I always watch someone on a same size bike, and then I try to get to land on the face of the second jump so I no how hard to gas it to make it over. The hard part is getting my nerve to try it the first time though.
 

MXP1MP

Member
Nov 14, 2000
1,845
0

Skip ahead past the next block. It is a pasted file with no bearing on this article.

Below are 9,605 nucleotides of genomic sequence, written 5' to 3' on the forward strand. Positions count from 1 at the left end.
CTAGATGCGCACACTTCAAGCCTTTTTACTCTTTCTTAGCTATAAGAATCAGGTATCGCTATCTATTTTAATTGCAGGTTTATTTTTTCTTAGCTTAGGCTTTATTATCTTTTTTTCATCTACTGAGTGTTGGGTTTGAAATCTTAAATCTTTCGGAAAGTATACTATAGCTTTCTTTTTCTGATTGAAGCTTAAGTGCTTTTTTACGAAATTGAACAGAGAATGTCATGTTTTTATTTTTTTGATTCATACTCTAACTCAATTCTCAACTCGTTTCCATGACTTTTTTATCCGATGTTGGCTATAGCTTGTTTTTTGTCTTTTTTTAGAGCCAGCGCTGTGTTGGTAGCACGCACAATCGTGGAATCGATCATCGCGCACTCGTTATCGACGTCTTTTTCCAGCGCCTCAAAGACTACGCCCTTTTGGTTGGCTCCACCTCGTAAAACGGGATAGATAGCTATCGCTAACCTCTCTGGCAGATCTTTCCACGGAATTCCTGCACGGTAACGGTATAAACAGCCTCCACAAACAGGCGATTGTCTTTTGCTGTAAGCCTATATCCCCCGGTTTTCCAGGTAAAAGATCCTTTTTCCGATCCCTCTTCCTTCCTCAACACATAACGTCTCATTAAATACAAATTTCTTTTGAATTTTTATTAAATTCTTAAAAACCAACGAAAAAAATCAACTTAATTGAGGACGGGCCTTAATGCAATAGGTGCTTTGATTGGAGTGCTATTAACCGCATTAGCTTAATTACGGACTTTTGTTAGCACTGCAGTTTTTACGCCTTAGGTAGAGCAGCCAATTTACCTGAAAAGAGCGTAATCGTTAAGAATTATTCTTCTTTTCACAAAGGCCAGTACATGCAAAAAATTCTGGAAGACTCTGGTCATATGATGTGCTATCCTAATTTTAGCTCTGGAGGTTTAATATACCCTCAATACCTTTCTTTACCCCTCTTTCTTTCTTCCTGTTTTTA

Don't forget to squeeze the sides of the bike with your legs!! maybe this will give you some confidence. My first mx race I went to I was totally nervous specially never being on a real MX track before. To make things worse I was ridding an 86 CR125 with a worn out shock. The shock was all rebound and the only compression coming from the spring really. I managed to clear my 1st time ever on this track in practice a 60 foot table top jump on the first pass. I wasn't able to do the double jump even though it looked easy enough, due to my shock and a wicked speed robbing whoop section before it. My friend told me whenever I landed from a jump it looked like my bike bottomed out hard and had no rear suspension. I agree if you jump something and clear it do it every lap! and make sure your elbows and knees are loose! Do not do the death grip thing on the handle bars either use your legs to grip! once I got it down by the 5th lap I was just holding onto the bars to keep the front wheel straight but this was also due to the major arm pump I had and that I could barely hold on but I didn't need to with my arms only my legs hope this helps.